Last month, my friend Gerald Weber wrote a great blog post called F*&# You, Pay Me! The post contained tips from different freelancers and business professionals (myself included) on how to handle clients who refuse to pay.
Since submitting my tip to Gerald, I’ve realized that there are many other pieces of advice I have for people dealing with clients who either don’t pay at all or are ridiculously slow at getting around to paying their invoices.
To recap, here is what I said in Gerald’s original post:
Avoid Troublesome Clients By Going with Your Gut
“Don’t let yourself be wooed by empty promises and big dollar signs, and always trust your instincts. I once had a client who was routinely very late on making payments, but every time I tried to end our relationship, he promised that it’d never happen again and he’d entice me by offering to pay more for my services. Of course, I had to keep chasing him down for payments every time, and I finally realized that I should have trusted my gut from the beginning and let him go as a client long ago. I would have saved myself a lot of unnecessary stress.”
Other Ways to Deal with Nonpaying Clients
While you might fantasize about going all Tony Soprano and sending in Furio with a baseball bat to bust the kneecaps of your clients who won’t pay, we all know this just isn’t realistic (unless you want to end up in prison).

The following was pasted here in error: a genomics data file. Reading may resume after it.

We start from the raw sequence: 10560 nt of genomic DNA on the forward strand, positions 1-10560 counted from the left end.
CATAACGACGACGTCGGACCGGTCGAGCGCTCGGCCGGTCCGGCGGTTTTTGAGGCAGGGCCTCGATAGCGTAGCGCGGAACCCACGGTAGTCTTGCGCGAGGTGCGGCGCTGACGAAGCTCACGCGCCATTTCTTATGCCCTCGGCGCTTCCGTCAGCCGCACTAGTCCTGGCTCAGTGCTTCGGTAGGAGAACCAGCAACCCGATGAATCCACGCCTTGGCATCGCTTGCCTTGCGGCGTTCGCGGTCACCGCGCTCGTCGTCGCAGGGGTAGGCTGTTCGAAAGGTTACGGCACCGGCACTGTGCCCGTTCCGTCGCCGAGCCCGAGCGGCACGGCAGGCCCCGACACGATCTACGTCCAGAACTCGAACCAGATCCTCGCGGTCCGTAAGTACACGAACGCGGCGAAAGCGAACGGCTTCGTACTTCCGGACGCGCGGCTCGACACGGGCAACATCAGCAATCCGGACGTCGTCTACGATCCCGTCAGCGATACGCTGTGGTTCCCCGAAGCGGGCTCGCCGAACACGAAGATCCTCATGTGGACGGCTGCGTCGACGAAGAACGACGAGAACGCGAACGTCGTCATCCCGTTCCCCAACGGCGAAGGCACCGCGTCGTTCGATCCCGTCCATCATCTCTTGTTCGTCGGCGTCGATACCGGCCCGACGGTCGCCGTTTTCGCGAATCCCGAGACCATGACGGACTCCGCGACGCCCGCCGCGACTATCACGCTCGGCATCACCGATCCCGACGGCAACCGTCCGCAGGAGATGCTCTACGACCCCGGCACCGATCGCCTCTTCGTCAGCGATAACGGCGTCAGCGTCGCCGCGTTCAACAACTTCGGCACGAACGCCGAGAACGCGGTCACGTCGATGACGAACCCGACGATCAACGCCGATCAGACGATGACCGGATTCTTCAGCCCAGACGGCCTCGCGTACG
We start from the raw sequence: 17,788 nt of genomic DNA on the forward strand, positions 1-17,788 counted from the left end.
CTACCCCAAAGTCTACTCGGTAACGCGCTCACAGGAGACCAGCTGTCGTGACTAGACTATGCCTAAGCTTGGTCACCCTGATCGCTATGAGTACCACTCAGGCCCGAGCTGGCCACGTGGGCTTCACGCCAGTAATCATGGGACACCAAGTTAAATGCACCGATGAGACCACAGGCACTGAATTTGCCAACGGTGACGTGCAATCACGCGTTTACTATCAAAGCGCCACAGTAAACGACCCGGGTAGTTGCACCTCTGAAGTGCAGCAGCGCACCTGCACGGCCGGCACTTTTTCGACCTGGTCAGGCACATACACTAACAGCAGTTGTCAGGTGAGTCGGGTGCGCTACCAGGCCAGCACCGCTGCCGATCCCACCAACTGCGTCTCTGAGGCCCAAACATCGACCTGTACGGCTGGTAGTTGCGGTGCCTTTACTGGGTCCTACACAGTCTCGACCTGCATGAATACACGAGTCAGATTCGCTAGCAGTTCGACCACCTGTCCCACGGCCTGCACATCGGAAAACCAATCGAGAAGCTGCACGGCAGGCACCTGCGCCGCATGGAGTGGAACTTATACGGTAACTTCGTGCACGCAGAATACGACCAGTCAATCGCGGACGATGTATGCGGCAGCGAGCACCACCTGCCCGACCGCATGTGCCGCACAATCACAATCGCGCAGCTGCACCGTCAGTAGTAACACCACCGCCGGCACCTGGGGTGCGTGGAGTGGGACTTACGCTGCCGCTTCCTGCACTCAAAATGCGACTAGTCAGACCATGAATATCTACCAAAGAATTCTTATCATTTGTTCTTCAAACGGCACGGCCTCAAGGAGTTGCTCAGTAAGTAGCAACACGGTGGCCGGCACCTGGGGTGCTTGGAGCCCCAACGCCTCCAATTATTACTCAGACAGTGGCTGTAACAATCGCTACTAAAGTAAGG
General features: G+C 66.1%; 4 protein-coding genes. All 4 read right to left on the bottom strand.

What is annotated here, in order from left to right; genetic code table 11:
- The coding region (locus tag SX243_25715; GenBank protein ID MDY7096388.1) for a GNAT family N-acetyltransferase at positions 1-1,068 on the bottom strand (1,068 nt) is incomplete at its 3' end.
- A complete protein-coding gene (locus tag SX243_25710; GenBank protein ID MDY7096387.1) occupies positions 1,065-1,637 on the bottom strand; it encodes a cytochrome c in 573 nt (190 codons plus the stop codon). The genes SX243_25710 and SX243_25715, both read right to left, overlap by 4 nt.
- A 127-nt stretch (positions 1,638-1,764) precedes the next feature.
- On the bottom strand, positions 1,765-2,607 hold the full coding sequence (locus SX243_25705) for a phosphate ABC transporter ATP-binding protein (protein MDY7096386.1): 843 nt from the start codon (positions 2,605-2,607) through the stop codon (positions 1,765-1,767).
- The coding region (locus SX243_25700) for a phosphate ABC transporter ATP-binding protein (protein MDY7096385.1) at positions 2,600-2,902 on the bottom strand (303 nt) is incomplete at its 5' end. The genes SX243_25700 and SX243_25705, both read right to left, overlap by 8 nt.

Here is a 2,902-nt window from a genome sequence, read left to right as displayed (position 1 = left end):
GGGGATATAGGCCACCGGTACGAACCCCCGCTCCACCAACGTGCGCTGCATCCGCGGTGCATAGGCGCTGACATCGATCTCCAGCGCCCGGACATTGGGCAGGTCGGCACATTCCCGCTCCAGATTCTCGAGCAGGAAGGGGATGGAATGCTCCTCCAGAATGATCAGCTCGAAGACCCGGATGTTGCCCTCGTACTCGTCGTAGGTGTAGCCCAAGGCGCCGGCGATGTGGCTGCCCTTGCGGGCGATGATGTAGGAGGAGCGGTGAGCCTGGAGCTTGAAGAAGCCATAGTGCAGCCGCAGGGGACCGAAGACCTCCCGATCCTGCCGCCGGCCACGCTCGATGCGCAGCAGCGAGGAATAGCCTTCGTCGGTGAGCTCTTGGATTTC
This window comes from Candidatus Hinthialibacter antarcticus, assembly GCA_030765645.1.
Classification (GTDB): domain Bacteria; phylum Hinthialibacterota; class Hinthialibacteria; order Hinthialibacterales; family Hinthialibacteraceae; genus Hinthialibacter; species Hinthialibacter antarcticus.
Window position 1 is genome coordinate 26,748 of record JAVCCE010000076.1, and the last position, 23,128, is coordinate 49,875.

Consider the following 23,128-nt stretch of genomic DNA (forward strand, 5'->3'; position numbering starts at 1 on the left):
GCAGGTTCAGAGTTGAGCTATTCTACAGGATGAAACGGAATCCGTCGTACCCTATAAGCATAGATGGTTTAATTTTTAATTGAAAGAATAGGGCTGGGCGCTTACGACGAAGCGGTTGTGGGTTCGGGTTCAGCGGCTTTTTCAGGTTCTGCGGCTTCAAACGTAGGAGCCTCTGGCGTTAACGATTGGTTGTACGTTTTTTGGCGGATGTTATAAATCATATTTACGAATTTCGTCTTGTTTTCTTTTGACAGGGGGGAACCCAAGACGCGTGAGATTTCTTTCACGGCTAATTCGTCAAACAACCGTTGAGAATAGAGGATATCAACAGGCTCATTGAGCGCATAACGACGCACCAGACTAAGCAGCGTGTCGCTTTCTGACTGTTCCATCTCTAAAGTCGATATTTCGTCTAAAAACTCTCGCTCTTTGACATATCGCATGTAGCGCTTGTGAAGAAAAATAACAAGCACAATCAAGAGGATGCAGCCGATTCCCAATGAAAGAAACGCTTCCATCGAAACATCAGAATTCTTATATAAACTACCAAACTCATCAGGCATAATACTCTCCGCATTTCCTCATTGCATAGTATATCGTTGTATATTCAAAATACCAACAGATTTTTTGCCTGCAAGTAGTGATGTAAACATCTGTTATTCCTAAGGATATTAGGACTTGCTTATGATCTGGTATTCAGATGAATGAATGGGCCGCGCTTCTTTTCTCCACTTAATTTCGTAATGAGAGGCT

One thing you can do with a nonpaying client is to get them on the phone. Emails are nice and all, but they can be easily ignored. Out of sight, out of mind. If you’re able to actually get the client on the phone and remind them about paying your invoice, there is a lot more pressure on them to take care of business. They will have a harder time ignoring you and talking their way around the truth.
Another thing you could do is to offer payment plans for your clients. I have a very strong suspicion that some of my clients who were slow to pay in the past just didn’t have enough money at the moment to take care of my invoices, and they were probably embarrassed to tell me. If they would have been honest, I would have gladly worked out a payment plan with them.
I’ve also found it helpful to put the brakes on all future work for clients who are taking too long to pay. Once they see that you’re no longer doing any work on their projects until you get paid what you’re owed, they will likely snap out of their passivity and take care of you. Just be upfront with the client, and let them know (as politely as possible) that you can’t do any more work until they pay their overdue invoices.
What are some of your best tips for handling clients who don’t pay or pay late?